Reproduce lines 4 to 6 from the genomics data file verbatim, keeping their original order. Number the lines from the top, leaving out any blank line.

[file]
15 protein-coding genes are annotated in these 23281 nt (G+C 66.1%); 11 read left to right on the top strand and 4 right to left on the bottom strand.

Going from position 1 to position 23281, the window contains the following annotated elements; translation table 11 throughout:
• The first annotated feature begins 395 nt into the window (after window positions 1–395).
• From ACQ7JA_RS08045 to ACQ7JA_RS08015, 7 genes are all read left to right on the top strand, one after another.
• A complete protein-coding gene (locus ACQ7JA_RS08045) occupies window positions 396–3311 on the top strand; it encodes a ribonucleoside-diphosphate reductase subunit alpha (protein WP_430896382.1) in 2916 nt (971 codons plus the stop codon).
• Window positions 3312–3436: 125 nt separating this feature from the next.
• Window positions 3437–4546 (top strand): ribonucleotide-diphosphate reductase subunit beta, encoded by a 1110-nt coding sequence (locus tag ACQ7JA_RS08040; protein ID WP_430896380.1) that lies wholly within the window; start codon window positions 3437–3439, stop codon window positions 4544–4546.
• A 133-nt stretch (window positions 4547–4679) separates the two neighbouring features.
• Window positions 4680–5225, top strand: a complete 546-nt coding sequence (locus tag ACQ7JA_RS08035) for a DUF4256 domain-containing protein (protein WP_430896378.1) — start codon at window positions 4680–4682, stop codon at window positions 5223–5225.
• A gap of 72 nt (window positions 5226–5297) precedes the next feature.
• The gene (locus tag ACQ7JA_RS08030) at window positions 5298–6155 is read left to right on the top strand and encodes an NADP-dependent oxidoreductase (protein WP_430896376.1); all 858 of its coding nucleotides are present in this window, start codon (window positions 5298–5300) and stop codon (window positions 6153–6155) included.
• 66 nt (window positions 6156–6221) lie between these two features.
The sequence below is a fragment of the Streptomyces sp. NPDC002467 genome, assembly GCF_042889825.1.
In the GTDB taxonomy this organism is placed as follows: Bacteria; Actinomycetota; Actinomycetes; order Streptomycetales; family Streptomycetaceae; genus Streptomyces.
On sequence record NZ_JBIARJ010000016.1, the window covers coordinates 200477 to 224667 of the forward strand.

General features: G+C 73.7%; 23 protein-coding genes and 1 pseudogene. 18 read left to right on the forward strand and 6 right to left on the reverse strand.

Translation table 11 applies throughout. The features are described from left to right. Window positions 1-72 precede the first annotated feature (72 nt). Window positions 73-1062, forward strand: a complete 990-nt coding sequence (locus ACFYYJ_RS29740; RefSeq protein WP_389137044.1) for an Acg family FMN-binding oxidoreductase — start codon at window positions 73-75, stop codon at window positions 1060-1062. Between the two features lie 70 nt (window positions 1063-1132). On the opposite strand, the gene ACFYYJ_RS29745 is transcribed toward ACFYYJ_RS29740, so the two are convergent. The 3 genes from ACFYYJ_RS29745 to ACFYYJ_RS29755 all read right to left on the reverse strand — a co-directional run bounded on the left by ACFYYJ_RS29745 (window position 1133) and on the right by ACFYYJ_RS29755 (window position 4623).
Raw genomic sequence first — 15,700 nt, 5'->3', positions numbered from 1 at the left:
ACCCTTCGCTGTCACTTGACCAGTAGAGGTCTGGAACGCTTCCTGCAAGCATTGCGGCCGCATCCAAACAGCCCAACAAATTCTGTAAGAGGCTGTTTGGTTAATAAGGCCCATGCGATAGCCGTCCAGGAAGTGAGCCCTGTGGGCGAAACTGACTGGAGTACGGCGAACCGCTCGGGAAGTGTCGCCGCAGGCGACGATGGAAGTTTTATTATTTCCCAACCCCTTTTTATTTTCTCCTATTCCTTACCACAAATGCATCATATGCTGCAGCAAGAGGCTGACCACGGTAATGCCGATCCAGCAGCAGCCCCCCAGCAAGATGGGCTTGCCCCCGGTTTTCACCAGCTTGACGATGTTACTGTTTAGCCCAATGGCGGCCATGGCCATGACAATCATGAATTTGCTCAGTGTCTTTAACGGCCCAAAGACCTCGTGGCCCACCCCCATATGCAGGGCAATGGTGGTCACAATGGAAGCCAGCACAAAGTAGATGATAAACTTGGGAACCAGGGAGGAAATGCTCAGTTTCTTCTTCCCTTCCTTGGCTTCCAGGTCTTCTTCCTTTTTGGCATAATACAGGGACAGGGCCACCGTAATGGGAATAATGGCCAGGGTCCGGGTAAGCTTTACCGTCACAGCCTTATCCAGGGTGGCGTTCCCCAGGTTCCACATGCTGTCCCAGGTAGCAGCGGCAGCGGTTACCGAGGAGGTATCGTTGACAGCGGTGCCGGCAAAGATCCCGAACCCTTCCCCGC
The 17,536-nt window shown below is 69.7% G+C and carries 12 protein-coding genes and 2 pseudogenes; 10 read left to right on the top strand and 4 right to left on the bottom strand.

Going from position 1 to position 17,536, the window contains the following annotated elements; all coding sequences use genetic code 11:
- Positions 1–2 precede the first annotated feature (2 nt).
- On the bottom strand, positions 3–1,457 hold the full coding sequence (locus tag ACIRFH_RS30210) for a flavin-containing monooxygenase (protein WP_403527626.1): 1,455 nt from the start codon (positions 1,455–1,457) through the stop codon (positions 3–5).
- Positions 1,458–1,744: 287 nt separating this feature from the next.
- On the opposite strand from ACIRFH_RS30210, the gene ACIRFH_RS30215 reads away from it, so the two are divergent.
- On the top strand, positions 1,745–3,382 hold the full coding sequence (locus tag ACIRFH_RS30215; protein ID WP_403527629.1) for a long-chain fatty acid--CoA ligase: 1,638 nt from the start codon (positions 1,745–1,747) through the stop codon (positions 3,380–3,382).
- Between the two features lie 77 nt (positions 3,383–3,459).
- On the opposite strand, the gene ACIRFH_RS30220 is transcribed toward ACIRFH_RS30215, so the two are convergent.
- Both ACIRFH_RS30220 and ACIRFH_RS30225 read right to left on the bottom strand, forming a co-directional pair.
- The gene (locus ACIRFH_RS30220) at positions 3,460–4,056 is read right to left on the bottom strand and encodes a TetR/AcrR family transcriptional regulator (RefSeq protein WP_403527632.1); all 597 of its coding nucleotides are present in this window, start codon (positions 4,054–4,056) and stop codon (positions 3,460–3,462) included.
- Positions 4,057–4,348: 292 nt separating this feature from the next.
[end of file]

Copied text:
• From ACQ7JA_RS08045 to ACQ7JA_RS08015, 7 genes are all read left to right on the top strand, one after another.
• A complete protein-coding gene (locus ACQ7JA_RS08045) occupies window positions 396–3311 on the top strand; it encodes a ribonucleoside-diphosphate reductase subunit alpha (protein WP_430896382.1) in 2916 nt (971 codons plus the stop codon).
• Window positions 3312–3436: 125 nt separating this feature from the next.